‘Master Harold’… and the boys
In the following essay light will be shed on the similarities and differences between both Hilda Samuels, Hally’s mom and the way they, as women, are portrayed in the play. When looking at the similarities seen between Hilda and Hally’s mom, the first thing one notices is the fact that they are never to be seen or even heard in the play, this could be a clever way of putting emphasis on the strong sense of patriarchal rule throughout the entire play. “SAM.
When last did you give her a hiding? WILLIE. (Reluctantly) Sunday night.” (Fugard, 1986:5) This is a clear indication of how different things were in the 1950’s where a lot of men felt that women needed to be disciplined and should know their place. Here, Sam talks about giving a woman a hiding as if it’s the most normal thing to do, and in a way insinuates that it should be done at least every now and then. Even though it doesn’t look as if Hally’s mom is being physically harmed, she also suffers under the rule of the man and can’t seem to stand up for herself but moreover, she is put in a situation by Hally, manipulating and ultimately forcing her to have to choose sides between him and his father. “Then don’t complain to me when he starts his old tricks. . .” (Fugard, 1986:39) This becomes very ironic however because in the beginning of the play one gets the idea that Hally loathes his father, trying to keep him away from their home and demanding his mother to have his father stay at the hospital. The reader soon realises however, that Hally actually has a very good relationship with his father.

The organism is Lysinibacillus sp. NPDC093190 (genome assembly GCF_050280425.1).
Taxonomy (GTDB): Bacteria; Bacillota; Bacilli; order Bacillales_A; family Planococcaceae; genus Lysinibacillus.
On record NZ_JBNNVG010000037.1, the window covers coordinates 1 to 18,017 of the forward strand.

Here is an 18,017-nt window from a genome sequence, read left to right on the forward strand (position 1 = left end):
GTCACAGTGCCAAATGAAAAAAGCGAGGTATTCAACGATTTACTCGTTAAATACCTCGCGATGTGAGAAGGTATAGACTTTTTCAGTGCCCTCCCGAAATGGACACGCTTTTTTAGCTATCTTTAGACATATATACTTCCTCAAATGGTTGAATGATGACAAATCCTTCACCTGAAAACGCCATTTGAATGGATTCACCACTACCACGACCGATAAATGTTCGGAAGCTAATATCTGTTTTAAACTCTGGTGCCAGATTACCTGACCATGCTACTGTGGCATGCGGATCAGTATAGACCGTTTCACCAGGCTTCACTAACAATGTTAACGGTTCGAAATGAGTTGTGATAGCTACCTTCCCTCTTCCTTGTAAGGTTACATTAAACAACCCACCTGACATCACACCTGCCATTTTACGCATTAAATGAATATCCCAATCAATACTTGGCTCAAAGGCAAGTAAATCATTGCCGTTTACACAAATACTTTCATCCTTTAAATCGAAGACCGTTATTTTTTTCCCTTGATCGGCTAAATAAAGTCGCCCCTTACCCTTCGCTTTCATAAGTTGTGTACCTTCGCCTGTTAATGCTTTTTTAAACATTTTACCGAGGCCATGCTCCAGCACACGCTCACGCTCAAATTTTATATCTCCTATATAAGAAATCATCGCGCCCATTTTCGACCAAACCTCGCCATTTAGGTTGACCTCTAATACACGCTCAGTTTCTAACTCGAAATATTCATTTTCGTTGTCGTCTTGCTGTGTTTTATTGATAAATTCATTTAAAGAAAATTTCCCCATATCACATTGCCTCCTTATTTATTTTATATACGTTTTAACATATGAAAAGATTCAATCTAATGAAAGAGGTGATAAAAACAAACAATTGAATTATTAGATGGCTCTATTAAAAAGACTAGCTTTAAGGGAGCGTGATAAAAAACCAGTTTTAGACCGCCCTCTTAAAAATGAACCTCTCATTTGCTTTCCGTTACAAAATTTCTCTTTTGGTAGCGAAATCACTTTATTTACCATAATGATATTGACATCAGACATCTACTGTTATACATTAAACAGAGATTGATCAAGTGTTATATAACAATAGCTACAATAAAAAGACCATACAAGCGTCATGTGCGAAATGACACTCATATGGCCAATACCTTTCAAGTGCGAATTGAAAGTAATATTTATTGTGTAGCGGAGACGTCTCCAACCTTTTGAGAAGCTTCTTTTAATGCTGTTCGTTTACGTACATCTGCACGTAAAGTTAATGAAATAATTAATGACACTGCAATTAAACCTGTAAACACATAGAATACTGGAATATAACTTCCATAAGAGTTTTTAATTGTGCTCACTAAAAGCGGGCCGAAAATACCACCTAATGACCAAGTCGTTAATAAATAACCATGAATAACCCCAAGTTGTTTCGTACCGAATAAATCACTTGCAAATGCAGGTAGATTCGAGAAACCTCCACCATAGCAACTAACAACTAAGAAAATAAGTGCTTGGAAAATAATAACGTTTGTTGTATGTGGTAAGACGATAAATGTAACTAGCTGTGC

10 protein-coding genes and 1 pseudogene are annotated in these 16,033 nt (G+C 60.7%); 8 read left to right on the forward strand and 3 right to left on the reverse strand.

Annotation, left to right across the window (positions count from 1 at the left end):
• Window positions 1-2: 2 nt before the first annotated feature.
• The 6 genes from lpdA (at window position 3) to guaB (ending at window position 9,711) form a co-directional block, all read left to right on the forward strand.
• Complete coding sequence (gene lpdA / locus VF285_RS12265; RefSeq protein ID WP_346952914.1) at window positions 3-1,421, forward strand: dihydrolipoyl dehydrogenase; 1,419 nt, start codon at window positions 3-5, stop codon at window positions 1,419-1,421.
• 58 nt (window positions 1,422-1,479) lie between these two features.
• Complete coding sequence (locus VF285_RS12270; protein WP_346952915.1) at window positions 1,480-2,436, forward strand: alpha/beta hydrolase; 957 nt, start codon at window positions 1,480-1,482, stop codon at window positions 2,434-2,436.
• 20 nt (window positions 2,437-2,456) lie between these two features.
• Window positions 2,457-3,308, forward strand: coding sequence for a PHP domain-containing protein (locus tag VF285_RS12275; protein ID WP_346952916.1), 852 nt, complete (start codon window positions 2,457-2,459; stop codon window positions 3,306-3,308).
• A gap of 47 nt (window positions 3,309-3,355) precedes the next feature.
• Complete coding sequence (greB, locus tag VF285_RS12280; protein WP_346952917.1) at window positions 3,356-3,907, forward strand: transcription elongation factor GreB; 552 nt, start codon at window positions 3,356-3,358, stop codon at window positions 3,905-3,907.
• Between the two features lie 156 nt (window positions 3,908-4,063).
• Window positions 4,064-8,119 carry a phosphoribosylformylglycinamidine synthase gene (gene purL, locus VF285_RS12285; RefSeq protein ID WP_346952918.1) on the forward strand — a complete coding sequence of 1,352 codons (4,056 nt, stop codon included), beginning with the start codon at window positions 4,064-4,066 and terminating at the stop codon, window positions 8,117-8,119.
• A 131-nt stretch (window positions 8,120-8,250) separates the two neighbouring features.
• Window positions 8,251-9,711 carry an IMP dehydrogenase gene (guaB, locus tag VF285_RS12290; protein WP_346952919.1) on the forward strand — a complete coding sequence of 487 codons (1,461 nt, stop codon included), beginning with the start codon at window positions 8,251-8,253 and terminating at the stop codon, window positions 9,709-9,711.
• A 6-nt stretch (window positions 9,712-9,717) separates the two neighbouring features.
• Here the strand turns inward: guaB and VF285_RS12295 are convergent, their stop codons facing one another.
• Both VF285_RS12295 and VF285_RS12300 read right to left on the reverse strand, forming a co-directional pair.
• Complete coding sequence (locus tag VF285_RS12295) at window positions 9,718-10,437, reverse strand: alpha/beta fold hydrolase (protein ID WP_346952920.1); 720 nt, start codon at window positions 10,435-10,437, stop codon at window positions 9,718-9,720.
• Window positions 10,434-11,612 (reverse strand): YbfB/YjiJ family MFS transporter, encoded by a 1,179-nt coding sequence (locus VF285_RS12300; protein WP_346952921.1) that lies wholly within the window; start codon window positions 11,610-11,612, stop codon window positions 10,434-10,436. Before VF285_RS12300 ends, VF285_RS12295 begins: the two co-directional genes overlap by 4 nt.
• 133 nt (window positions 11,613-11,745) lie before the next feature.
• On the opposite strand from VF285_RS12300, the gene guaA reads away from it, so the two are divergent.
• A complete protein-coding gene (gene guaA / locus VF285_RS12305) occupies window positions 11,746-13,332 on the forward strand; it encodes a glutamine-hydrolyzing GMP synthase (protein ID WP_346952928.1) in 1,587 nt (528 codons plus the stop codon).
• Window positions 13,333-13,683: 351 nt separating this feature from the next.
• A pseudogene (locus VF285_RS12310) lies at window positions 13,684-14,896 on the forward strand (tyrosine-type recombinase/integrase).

As there are some similarities between Hilda and Hally’s mother, there are also differences. To start with there is the very obvious difference between the two women, and that is race. Hally’s mom is white where Hilda is a black woman. This alone causes for a number of other differences between the women. One of the many things that their difference in race initiates is their social status. Obviously, because the play is set during Apartheid there will be a lot of social differences between the women. Hally’s mother is what seems like a fairly independent woman, is much more independent than Hilda. She runs her own tea room, “ The St Georges Park Tea Room”, and besides that, she cares for her crippled, alcoholic husband. Even though it is not very clear as to what Hilda does for a living, one can assume she feels inferior to men because of how Willie hits her.
The fact that Hilda doesn’t go back to Willie, however, says that she does not want to be or feel inferior any longer. Overall there are many differences and similarities between Hilda and Hally’s mother, but in the play women as a whole both of them are illustrated inferior to men. There is also some irony in when looking at this statement. Even though the men in the play have a sense of superiority over the women, they would not be able to survive without them. “SAM. Find Hilda. Say you’re sorry and promise you won’t beat her again.” And Willy responds, “WILLY. No.” (Fugard, 1986:29) Willie, even though he hits Hilda and doesn’t treat her with respect, she becomes a main component in his desire to compete in the dance competition. Without her, he will not be able to take part in the contest. He does realise this however, but struggles to admit that he was wrong.
The same with Hally’s mother. She is mistreated by her husband and son, who do not realise how much they really need her. Her husband would not be able to cope with his disability and alcoholism, and Hally neither. The women in this play did have very small roles and one could even argue that they should not be seen as valid characters. They do however have an influence on the main characters and could even be seen as the antagonists because it is Hally’s mother who causes Hally to explode and eventually spit in Sam’s face.
Fugard, Athol. ‘Master Harold’… and the boys. (1986). Oxford University Press, South Africa.